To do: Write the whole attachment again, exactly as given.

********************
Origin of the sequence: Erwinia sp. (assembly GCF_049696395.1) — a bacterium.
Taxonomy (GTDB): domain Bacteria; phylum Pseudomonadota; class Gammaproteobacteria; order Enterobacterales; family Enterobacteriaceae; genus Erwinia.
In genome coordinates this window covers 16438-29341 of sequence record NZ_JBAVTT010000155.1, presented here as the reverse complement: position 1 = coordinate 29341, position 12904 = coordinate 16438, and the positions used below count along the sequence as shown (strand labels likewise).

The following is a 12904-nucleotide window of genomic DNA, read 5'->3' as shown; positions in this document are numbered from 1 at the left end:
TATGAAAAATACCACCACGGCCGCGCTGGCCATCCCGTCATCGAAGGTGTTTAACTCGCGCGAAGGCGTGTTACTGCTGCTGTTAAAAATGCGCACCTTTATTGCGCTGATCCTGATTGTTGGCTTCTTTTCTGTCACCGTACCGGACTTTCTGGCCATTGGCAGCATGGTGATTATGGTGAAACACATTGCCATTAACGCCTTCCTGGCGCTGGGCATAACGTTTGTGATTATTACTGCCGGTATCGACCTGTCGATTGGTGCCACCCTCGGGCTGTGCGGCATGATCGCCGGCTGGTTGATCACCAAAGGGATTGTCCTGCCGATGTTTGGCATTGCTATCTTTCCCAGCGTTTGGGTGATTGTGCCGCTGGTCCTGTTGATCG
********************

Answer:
Origin of the sequence: Erwinia sp. (assembly GCF_049696395.1) — a bacterium.
Taxonomy (GTDB): domain Bacteria; phylum Pseudomonadota; class Gammaproteobacteria; order Enterobacterales; family Enterobacteriaceae; genus Erwinia.
In genome coordinates this window covers 16438-29341 of sequence record NZ_JBAVTT010000155.1, presented here as the reverse complement: position 1 = coordinate 29341, position 12904 = coordinate 16438, and the positions used below count along the sequence as shown (strand labels likewise).

The following is a 12904-nucleotide window of genomic DNA, read 5'->3' as shown; positions in this document are numbered from 1 at the left end:
TATGAAAAATACCACCACGGCCGCGCTGGCCATCCCGTCATCGAAGGTGTTTAACTCGCGCGAAGGCGTGTTACTGCTGCTGTTAAAAATGCGCACCTTTATTGCGCTGATCCTGATTGTTGGCTTCTTTTCTGTCACCGTACCGGACTTTCTGGCCATTGGCAGCATGGTGATTATGGTGAAACACATTGCCATTAACGCCTTCCTGGCGCTGGGCATAACGTTTGTGATTATTACTGCCGGTATCGACCTGTCGATTGGTGCCACCCTCGGGCTGTGCGGCATGATCGCCGGCTGGTTGATCACCAAAGGGATTGTCCTGCCGATGTTTGGCATTGCTATCTTTCCCAGCGTTTGGGTGATTGTGCCGCTGGTCCTGTTGATCG